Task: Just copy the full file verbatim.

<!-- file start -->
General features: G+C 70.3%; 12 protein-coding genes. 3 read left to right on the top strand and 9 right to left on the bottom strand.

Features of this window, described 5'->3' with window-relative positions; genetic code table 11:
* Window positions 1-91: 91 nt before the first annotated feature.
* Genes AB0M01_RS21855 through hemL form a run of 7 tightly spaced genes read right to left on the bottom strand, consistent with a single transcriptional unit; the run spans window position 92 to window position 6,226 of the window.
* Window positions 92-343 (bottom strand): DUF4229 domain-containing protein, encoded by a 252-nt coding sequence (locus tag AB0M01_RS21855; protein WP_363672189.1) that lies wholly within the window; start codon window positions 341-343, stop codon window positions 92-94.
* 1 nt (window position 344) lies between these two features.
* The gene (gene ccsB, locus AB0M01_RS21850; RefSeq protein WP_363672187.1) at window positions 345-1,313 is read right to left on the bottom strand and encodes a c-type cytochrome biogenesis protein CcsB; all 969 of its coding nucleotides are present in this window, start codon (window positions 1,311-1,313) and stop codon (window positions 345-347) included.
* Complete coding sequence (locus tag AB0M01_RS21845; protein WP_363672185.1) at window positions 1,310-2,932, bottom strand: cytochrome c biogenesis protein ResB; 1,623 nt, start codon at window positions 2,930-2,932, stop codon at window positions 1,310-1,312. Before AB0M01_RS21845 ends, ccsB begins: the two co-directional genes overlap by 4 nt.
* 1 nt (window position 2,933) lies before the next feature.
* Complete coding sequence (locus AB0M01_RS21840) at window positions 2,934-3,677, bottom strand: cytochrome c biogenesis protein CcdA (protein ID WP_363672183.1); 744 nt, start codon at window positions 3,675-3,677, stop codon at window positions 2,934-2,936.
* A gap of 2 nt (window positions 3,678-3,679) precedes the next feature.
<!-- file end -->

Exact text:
General features: G+C 70.3%; 12 protein-coding genes. 3 read left to right on the top strand and 9 right to left on the bottom strand.

Features of this window, described 5'->3' with window-relative positions; genetic code table 11:
* Window positions 1-91: 91 nt before the first annotated feature.
* Genes AB0M01_RS21855 through hemL form a run of 7 tightly spaced genes read right to left on the bottom strand, consistent with a single transcriptional unit; the run spans window position 92 to window position 6,226 of the window.
* Window positions 92-343 (bottom strand): DUF4229 domain-containing protein, encoded by a 252-nt coding sequence (locus tag AB0M01_RS21855; protein WP_363672189.1) that lies wholly within the window; start codon window positions 341-343, stop codon window positions 92-94.
* 1 nt (window position 344) lies between these two features.
* The gene (gene ccsB, locus AB0M01_RS21850; RefSeq protein WP_363672187.1) at window positions 345-1,313 is read right to left on the bottom strand and encodes a c-type cytochrome biogenesis protein CcsB; all 969 of its coding nucleotides are present in this window, start codon (window positions 1,311-1,313) and stop codon (window positions 345-347) included.
* Complete coding sequence (locus tag AB0M01_RS21845; protein WP_363672185.1) at window positions 1,310-2,932, bottom strand: cytochrome c biogenesis protein ResB; 1,623 nt, start codon at window positions 2,930-2,932, stop codon at window positions 1,310-1,312. Before AB0M01_RS21845 ends, ccsB begins: the two co-directional genes overlap by 4 nt.
* 1 nt (window position 2,933) lies before the next feature.
* Complete coding sequence (locus AB0M01_RS21840) at window positions 2,934-3,677, bottom strand: cytochrome c biogenesis protein CcdA (protein ID WP_363672183.1); 744 nt, start codon at window positions 3,675-3,677, stop codon at window positions 2,934-2,936.
* A gap of 2 nt (window positions 3,678-3,679) precedes the next feature.